Many regard empathy as a critical component of comprehensive health care. Much interest has been generated in the field of medical empathy, in particular as it relates to education. Many desirable outcomes correlate with perceived empathy during the patient encounter, but paradoxically, empathy levels have been reported to decline during the years of medical education. Several new approaches have been described in the literature that intend to teach or develop empathy skills in health-care students.
PubMed, PsycINFO, and Google Scholar databases were searched for the terms empathy education, medical education, medical student, podiatric medical education, medical empathy, compassion, emotional intelligence, biopsychosocial model, and bedside manner. After implementing inclusion and exclusion criteria, articles were selected for preparation of a literature review. Analysis of the podiatric medical education on empathy was conducted by reviewing descriptions of all courses listed on each of the nine US podiatric medical schools' Web sites. The 2018 Curricular Guide for Podiatric Medical Education was analyzed.
In this review, we examine the current state of empathy from a context of medical education in general, followed by a specific analysis in podiatric medicine. We define key terms, describe the measuring of empathy in medicine, explore outcomes of empathy in the health-care setting, review the reports of a decline in medical education, and highlight some of the current efforts to develop the skill in education. An overview of empathy in the podiatric medical curriculum is presented.
To improve the quality of care that physicians provide, a transformation in podiatric medical education is necessary. A variety of tools are available for education reform with the target of developing empathy skills in podiatric medical students.
There are few reported cases of non-Hodgkin's lymphoma metastasis to bone in the lower extremities. The authors present a case of cutaneous B-cell lymphoma thought to be in remission, with metastasis to the first metatarsal head with involvement in the synovial tissue of the first metatarsophalangeal joint. Following excision of the lesion, no further treatment was determined to be necessary. The patient was to be observed for local recurrence.
Stenotrophomonas maltophilia is an uncommon gram-negative bacterium often found in individuals with long-standing broad-spectrum antibiotic use or catheter use; individuals undergoing hemodialysis; and individuals with prolonged respiratory disease, specifically, cystic fibrosis. To our knowledge, there are few reported cases of S maltophilia being the causative pathogen of infection in a diabetic foot wound.
Following multiple surgical procedures and deep tissue cultures, S maltophilia was determined to be a secondary opportunistic colonizer of the wound, necessitating a change in antibiotic therapy.
The cultured pathogen was sensitive to ceftazidime, levofloxacin, and trimethoprim-sulfamethoxazole. The treatment team chose to use ceftazidime, as it also provided antibiotic coverage for the initial wound and blood cultures. Change in antibiotic therapy was initiated following multiple surgical procedures and angioplasty of the lower limb. The patient was discharged with a peripheral intravenous central catheter for outpatient antibiotic therapy.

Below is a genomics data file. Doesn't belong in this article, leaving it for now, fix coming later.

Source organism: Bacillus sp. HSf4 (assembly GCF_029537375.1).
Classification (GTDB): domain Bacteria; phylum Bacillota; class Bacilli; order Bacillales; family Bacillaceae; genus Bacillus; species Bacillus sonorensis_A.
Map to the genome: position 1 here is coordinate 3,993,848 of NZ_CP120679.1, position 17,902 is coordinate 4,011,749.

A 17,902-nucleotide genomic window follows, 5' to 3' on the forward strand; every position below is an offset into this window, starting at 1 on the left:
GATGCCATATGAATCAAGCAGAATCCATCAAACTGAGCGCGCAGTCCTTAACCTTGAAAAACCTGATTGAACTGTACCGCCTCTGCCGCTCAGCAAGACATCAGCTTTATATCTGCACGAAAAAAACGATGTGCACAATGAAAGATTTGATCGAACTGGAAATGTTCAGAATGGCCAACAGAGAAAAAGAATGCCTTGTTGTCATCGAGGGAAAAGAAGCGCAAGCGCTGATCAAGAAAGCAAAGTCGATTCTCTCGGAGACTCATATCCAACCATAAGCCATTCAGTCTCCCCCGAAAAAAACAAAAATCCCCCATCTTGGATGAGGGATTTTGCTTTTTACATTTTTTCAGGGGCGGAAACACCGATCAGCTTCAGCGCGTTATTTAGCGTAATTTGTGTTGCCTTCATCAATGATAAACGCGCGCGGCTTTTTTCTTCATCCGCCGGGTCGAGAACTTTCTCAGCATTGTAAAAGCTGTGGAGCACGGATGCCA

Prolonged exposure to broad-spectrum antibiotics in individuals with multiple comorbidities including diabetes mellitus provides an advantageous environment for growth of uncommon multidrug-resistant organisms. Stenotrophomonas maltophilia may complicate the treatment of diabetic foot infections as an opportunistic pathogen. Understanding the implication of long-term broad-spectrum antibiotic treatment in the diabetic patient is important in managing postoperative complications and determining the correct course of treatment. The emergence of atypical pathogens in diabetic wounds must be managed appropriately.
Implementation of highly active antiretroviral therapy (HAART) significantly increased the life expectancy of those living with human immunodeficiency virus (HIV). Except for prevalence, scientific reports regarding clinical manifestations of plantar verrucae in the post-HAART era are lacking. The objective of this study was to compare clinical manifestations of plantar verrucae between HIV-infected and noninfected individuals and then to compare these findings with those observed before the implementation of HAART.
Nineteen patients with plantar verrucae (ten with HIV and nine without HIV) were examined to determine the size, number, and clinical type of verrucae present. The two groups were first compared with each other and then with previously collected data from a similar analysis conducted in 1995, before the implementation of HAART. Statistical significance was determined using the Fisher exact test or the Wilcoxon rank sum test.
No significant differences were observed in the size, number, or clinical type of verrucae between HIV-negative and HIV-positive patients. Compared with the 1995 data, there was a significant decrease in the number of verrucae lesions per individual and a nonsignificant decrease in the average size of verrucae in HIV-positive patients.
Study results indicate that the implementation of HAART has impacted the clinical manifestations of plantar verrucae in HIV-positive individuals. Further analyses with a larger number of patients are required to confirm and substantiate these findings.